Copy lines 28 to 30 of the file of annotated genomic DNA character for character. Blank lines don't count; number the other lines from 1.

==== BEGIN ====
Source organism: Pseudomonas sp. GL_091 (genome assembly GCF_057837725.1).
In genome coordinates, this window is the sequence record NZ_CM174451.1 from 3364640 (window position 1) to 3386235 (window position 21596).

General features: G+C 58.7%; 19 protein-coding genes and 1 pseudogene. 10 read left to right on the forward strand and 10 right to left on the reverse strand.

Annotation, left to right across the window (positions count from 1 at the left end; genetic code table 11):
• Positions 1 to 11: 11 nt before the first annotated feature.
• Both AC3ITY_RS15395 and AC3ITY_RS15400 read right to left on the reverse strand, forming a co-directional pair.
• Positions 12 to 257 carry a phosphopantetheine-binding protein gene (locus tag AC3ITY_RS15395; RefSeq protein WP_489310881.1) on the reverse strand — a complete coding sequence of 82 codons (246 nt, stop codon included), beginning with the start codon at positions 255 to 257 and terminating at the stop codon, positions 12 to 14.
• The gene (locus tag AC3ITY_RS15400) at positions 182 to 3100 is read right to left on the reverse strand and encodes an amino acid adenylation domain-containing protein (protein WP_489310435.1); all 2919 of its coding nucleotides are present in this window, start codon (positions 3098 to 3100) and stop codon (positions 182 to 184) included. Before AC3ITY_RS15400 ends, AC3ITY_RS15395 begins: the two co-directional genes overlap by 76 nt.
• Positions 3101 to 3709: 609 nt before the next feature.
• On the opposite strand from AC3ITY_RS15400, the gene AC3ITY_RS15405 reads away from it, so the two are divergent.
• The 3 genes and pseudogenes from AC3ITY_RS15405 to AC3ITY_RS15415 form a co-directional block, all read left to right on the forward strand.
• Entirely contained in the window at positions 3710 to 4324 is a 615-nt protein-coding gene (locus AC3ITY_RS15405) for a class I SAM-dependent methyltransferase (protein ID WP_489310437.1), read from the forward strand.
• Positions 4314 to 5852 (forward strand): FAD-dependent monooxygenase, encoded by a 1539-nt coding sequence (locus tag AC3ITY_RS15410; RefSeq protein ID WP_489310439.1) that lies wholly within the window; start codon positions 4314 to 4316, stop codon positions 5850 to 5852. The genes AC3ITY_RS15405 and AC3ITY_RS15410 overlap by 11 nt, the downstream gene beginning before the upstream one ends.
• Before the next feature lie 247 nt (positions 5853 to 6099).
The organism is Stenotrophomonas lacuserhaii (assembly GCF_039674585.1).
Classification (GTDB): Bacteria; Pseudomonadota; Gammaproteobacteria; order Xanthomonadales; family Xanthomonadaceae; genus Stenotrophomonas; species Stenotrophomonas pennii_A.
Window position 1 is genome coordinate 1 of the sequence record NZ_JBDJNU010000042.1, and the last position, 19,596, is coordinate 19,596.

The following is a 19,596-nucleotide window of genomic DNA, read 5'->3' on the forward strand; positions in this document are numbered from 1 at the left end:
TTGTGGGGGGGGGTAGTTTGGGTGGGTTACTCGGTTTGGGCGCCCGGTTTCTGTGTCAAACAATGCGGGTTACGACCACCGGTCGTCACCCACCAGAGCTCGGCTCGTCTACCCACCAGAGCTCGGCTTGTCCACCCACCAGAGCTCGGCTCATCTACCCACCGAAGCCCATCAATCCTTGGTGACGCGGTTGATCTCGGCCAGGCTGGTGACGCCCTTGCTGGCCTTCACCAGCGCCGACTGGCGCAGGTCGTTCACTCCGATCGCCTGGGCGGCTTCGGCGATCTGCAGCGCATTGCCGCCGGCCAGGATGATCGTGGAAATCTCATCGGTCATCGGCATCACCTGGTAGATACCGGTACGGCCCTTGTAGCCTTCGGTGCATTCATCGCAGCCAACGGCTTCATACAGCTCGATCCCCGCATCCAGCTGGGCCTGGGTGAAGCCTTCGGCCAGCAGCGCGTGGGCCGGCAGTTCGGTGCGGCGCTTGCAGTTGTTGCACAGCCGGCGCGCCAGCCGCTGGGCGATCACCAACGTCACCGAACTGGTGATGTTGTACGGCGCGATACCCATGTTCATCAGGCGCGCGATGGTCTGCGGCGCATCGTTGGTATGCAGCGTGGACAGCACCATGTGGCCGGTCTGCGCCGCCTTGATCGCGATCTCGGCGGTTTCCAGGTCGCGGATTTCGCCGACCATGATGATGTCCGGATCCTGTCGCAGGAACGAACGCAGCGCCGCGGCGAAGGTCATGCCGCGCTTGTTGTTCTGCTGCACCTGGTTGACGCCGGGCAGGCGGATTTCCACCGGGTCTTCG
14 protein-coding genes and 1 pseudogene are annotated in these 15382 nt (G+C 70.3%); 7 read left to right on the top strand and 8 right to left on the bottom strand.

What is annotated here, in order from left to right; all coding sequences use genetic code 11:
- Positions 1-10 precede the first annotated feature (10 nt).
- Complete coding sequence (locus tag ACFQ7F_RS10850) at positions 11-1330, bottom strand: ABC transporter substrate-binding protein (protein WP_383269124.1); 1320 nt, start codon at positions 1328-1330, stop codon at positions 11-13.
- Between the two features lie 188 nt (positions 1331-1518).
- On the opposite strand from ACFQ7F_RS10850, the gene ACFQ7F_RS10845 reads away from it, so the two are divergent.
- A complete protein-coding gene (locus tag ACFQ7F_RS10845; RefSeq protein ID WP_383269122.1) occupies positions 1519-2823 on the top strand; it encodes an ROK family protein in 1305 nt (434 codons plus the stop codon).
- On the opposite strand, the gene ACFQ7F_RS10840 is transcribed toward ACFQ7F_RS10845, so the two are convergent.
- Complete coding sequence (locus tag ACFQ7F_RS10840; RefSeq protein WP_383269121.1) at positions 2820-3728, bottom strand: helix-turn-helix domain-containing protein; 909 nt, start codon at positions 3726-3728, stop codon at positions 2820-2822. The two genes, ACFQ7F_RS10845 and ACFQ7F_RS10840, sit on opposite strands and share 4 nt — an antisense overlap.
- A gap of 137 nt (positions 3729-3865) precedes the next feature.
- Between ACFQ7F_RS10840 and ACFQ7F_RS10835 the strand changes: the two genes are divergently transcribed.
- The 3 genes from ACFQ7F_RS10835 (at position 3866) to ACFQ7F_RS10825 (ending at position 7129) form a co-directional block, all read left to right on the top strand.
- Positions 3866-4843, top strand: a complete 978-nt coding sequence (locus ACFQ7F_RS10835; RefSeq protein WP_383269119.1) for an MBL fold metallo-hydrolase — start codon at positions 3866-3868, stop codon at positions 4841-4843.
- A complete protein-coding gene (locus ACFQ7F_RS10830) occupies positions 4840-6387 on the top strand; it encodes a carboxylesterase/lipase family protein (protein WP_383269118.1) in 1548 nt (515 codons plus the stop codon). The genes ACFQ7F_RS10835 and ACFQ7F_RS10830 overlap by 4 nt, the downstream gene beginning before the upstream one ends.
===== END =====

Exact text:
- Complete coding sequence (locus tag ACFQ7F_RS10840; RefSeq protein WP_383269121.1) at positions 2820-3728, bottom strand: helix-turn-helix domain-containing protein; 909 nt, start codon at positions 3726-3728, stop codon at positions 2820-2822. The two genes, ACFQ7F_RS10845 and ACFQ7F_RS10840, sit on opposite strands and share 4 nt — an antisense overlap.
- A gap of 137 nt (positions 3729-3865) precedes the next feature.
- Between ACFQ7F_RS10840 and ACFQ7F_RS10835 the strand changes: the two genes are divergently transcribed.